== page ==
With the rise in inflation, what is the state of prices in the Turkish market?
IstanbulTurkey is waging a declared war to rein in market prices, which are still at their peak, with the dollar exchange rate breaking the 18-lira barrier about 3 weeks ago.
The dollar went back down to 11 liras with the announcement of the new financial mechanism by President Recep Tayyip Erdogan, and then returned to the path of rise to touch the 14 liras threshold last Monday evening, without the markets witnessing a decrease in the prices of goods and services.
The Turkish economic indicators issued with the closing of the year 2021 reinforced the fears of observers and economic experts by prolonging the extent of the price hike that reflects the high level of inflation recorded in the country at the very least, and the worst case scenario is that prices will witness a new rise above what they have reached today.
Last Monday, the Turkish Statistics Authority announced that the consumer price index (inflation) in the country increased by 13.58% on a monthly basis last December and by 36.08% on an annual basis (compared to the same month of the previous year).
According to the authority’s data, the domestic producer price index recorded an increase of 19.08% on a monthly basis in last December, and 79.89% compared to the same month of 2020.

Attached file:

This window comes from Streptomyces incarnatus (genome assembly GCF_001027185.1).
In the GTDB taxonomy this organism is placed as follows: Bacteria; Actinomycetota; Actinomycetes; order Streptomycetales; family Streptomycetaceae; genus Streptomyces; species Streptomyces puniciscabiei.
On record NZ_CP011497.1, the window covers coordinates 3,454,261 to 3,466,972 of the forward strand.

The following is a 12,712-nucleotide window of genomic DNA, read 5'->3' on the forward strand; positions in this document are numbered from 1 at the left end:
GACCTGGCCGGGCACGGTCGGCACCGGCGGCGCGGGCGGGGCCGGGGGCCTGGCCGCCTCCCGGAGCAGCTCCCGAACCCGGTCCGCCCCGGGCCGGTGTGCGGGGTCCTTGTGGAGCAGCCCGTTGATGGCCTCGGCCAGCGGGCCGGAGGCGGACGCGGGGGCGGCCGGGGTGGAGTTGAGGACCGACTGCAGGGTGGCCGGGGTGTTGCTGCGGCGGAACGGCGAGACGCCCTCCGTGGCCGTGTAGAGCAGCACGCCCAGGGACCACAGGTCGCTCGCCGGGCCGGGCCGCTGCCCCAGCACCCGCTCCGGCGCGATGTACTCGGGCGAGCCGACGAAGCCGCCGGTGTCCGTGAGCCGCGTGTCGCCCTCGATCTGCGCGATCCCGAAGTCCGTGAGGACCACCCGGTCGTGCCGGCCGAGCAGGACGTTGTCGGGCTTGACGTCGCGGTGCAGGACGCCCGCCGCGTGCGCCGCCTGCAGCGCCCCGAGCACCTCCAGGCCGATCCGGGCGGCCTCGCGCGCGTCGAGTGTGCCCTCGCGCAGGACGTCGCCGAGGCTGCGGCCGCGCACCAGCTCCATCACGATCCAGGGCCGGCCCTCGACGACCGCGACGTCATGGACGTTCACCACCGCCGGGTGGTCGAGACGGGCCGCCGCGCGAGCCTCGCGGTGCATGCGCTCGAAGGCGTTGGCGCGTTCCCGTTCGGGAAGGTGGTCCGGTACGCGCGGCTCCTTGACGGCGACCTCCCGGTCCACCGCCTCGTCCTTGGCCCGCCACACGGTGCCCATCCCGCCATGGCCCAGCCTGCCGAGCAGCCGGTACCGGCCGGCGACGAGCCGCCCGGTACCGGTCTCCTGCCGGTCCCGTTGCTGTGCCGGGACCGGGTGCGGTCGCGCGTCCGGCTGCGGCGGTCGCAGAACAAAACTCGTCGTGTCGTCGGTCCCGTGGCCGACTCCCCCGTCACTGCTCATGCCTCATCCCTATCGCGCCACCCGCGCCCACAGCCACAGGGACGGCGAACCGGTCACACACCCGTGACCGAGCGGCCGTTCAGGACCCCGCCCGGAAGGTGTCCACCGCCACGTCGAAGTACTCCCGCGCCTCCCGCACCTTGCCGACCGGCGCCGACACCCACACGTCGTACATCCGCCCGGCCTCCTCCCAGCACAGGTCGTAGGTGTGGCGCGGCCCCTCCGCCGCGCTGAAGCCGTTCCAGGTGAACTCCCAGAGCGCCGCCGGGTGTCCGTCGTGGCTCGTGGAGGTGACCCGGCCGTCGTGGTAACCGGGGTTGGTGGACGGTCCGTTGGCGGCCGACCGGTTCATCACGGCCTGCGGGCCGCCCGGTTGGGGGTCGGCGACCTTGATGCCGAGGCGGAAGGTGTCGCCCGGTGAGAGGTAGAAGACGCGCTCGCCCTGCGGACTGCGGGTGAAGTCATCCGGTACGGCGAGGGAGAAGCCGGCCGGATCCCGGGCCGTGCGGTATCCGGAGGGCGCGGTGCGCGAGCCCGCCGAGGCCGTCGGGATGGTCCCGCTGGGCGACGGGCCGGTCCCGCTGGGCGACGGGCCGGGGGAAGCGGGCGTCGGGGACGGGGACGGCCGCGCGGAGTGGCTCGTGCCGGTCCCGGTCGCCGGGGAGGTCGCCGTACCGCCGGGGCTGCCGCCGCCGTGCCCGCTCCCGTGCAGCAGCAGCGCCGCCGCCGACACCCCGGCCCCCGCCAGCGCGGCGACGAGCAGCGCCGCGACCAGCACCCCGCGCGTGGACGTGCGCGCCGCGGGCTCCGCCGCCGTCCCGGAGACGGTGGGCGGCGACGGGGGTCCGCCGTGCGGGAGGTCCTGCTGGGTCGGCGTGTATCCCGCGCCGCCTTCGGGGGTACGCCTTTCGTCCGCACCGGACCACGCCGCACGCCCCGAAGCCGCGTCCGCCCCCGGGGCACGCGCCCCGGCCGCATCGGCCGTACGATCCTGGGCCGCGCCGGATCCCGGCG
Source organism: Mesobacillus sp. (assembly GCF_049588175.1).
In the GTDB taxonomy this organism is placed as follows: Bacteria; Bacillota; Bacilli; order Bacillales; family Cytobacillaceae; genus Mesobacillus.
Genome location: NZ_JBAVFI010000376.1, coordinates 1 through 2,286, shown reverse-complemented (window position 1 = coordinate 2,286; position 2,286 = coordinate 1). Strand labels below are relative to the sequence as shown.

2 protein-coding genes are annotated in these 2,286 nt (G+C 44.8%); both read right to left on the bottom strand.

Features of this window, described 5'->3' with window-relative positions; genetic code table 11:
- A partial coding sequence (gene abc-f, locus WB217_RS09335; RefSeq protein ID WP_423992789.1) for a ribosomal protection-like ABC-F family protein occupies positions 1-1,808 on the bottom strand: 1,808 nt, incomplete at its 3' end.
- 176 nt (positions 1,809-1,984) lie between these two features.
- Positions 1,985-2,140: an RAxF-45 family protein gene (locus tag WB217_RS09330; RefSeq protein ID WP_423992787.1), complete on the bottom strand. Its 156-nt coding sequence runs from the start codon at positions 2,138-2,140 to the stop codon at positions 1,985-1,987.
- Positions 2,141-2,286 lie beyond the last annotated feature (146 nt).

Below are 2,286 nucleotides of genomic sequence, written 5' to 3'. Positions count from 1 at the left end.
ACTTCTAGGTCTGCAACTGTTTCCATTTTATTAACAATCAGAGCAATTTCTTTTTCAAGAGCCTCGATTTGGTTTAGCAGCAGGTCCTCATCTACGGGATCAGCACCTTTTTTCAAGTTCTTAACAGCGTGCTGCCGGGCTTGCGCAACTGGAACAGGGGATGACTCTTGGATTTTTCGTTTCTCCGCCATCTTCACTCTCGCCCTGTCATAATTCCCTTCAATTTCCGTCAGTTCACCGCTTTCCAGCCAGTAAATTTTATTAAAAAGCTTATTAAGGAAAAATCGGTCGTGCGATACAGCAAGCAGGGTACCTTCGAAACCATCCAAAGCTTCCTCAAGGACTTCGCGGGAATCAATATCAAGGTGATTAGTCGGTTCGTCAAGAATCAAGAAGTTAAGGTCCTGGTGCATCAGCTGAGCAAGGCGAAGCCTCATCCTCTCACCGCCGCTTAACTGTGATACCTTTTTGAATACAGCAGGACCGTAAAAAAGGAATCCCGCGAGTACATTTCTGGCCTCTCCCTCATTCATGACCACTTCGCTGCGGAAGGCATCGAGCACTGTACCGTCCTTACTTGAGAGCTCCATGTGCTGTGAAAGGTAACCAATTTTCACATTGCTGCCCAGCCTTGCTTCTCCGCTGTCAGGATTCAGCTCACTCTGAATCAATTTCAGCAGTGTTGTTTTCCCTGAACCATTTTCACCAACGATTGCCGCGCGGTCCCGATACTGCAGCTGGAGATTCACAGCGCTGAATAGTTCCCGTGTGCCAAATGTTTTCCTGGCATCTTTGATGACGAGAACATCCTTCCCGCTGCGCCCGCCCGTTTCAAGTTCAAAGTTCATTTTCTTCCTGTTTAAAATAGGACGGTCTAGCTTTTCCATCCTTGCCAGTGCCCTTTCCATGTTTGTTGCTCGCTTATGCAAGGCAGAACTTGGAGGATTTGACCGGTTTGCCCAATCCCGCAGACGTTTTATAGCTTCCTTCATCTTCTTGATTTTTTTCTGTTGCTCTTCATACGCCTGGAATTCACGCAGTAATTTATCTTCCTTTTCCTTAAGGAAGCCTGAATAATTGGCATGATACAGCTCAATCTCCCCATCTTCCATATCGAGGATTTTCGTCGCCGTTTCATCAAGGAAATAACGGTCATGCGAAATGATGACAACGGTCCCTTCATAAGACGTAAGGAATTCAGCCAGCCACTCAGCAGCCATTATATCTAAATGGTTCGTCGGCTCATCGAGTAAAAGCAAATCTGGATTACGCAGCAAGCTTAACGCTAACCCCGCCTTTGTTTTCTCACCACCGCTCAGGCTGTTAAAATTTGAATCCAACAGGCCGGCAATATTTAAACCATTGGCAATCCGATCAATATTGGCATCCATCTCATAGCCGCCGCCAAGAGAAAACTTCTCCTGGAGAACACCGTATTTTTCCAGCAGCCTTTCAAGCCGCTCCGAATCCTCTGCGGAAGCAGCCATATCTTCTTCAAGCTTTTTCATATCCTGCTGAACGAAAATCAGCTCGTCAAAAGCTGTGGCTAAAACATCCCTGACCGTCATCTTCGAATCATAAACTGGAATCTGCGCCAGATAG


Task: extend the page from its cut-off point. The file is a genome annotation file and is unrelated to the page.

Turkish economists link the level of price increase, which was 54%, when the dollar exchange rate was 11 liras last November, and what this increase will reach at a time when the dollar price returned to above 13 liras at the beginning of this year. In which observers expect the increase in producer prices to exceed 60%.
The structure of the Turkish economy
Despite achieving a remarkable economic growth of 7.4% during the third quarter of last year, the country’s success in achieving an unprecedented record in the volume of exports, which amounted to 225 billion and 368 million dollars during the year 2021, contributed to an increase of 32.9%. Observers expect that Turkey remains under the weight of an expensive winter in the short term, before its indicators tend to improve on the medium and long terms. What is the reason?
Tan Haskul, a Turkish economist and founding member of the “Intel Kit” data company, answers the question of Al Jazeera Net, by saying that the recent seemingly illogical changes in the performance of the Turkish economy are mainly due to its subjection to special evaluation criteria in terms of systemic risks and capitalization.